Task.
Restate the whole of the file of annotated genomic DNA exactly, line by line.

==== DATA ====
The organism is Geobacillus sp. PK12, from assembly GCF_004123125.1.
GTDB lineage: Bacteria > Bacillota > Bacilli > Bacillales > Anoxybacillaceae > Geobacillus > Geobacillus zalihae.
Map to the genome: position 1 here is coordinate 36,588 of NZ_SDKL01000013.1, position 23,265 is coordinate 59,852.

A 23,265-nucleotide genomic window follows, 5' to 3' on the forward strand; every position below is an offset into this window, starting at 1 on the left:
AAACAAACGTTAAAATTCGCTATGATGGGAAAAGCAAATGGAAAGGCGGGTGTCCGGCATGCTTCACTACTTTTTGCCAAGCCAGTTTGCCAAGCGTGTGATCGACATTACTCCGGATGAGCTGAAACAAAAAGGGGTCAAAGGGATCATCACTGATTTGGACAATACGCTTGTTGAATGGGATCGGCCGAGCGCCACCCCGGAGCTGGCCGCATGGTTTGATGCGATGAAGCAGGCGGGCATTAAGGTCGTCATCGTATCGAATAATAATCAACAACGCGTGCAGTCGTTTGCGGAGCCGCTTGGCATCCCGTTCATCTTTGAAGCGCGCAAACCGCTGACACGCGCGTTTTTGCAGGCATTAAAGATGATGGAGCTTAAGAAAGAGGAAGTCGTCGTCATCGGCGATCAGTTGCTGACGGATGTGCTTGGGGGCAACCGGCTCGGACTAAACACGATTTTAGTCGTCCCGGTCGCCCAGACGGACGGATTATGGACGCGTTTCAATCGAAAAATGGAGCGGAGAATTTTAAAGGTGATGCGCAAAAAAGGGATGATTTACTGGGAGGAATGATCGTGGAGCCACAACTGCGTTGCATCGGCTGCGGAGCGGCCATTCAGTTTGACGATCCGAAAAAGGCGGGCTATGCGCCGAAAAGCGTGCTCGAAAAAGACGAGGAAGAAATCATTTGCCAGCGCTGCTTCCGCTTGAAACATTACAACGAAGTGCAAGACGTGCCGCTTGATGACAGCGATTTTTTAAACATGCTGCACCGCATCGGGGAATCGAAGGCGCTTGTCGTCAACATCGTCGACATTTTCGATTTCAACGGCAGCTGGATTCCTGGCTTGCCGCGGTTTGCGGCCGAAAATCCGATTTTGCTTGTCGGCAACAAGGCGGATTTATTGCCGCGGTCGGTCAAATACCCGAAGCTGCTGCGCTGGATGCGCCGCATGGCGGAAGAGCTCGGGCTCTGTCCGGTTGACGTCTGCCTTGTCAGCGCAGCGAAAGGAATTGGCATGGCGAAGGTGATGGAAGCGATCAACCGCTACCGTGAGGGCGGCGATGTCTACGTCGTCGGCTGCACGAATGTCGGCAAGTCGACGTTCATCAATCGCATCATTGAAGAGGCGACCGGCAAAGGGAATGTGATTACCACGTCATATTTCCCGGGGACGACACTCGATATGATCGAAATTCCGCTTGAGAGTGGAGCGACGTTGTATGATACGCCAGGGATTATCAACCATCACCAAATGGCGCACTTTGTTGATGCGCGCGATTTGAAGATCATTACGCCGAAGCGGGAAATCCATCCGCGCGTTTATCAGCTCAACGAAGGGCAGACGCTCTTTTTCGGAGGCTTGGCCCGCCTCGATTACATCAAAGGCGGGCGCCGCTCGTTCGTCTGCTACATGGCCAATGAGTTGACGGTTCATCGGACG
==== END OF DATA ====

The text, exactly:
The organism is Geobacillus sp. PK12, from assembly GCF_004123125.1.
GTDB lineage: Bacteria > Bacillota > Bacilli > Bacillales > Anoxybacillaceae > Geobacillus > Geobacillus zalihae.
Map to the genome: position 1 here is coordinate 36,588 of NZ_SDKL01000013.1, position 23,265 is coordinate 59,852.

A 23,265-nucleotide genomic window follows, 5' to 3' on the forward strand; every position below is an offset into this window, starting at 1 on the left:
AAACAAACGTTAAAATTCGCTATGATGGGAAAAGCAAATGGAAAGGCGGGTGTCCGGCATGCTTCACTACTTTTTGCCAAGCCAGTTTGCCAAGCGTGTGATCGACATTACTCCGGATGAGCTGAAACAAAAAGGGGTCAAAGGGATCATCACTGATTTGGACAATACGCTTGTTGAATGGGATCGGCCGAGCGCCACCCCGGAGCTGGCCGCATGGTTTGATGCGATGAAGCAGGCGGGCATTAAGGTCGTCATCGTATCGAATAATAATCAACAACGCGTGCAGTCGTTTGCGGAGCCGCTTGGCATCCCGTTCATCTTTGAAGCGCGCAAACCGCTGACACGCGCGTTTTTGCAGGCATTAAAGATGATGGAGCTTAAGAAAGAGGAAGTCGTCGTCATCGGCGATCAGTTGCTGACGGATGTGCTTGGGGGCAACCGGCTCGGACTAAACACGATTTTAGTCGTCCCGGTCGCCCAGACGGACGGATTATGGACGCGTTTCAATCGAAAAATGGAGCGGAGAATTTTAAAGGTGATGCGCAAAAAAGGGATGATTTACTGGGAGGAATGATCGTGGAGCCACAACTGCGTTGCATCGGCTGCGGAGCGGCCATTCAGTTTGACGATCCGAAAAAGGCGGGCTATGCGCCGAAAAGCGTGCTCGAAAAAGACGAGGAAGAAATCATTTGCCAGCGCTGCTTCCGCTTGAAACATTACAACGAAGTGCAAGACGTGCCGCTTGATGACAGCGATTTTTTAAACATGCTGCACCGCATCGGGGAATCGAAGGCGCTTGTCGTCAACATCGTCGACATTTTCGATTTCAACGGCAGCTGGATTCCTGGCTTGCCGCGGTTTGCGGCCGAAAATCCGATTTTGCTTGTCGGCAACAAGGCGGATTTATTGCCGCGGTCGGTCAAATACCCGAAGCTGCTGCGCTGGATGCGCCGCATGGCGGAAGAGCTCGGGCTCTGTCCGGTTGACGTCTGCCTTGTCAGCGCAGCGAAAGGAATTGGCATGGCGAAGGTGATGGAAGCGATCAACCGCTACCGTGAGGGCGGCGATGTCTACGTCGTCGGCTGCACGAATGTCGGCAAGTCGACGTTCATCAATCGCATCATTGAAGAGGCGACCGGCAAAGGGAATGTGATTACCACGTCATATTTCCCGGGGACGACACTCGATATGATCGAAATTCCGCTTGAGAGTGGAGCGACGTTGTATGATACGCCAGGGATTATCAACCATCACCAAATGGCGCACTTTGTTGATGCGCGCGATTTGAAGATCATTACGCCGAAGCGGGAAATCCATCCGCGCGTTTATCAGCTCAACGAAGGGCAGACGCTCTTTTTCGGAGGCTTGGCCCGCCTCGATTACATCAAAGGCGGGCGCCGCTCGTTCGTCTGCTACATGGCCAATGAGTTGACGGTTCATCGGACG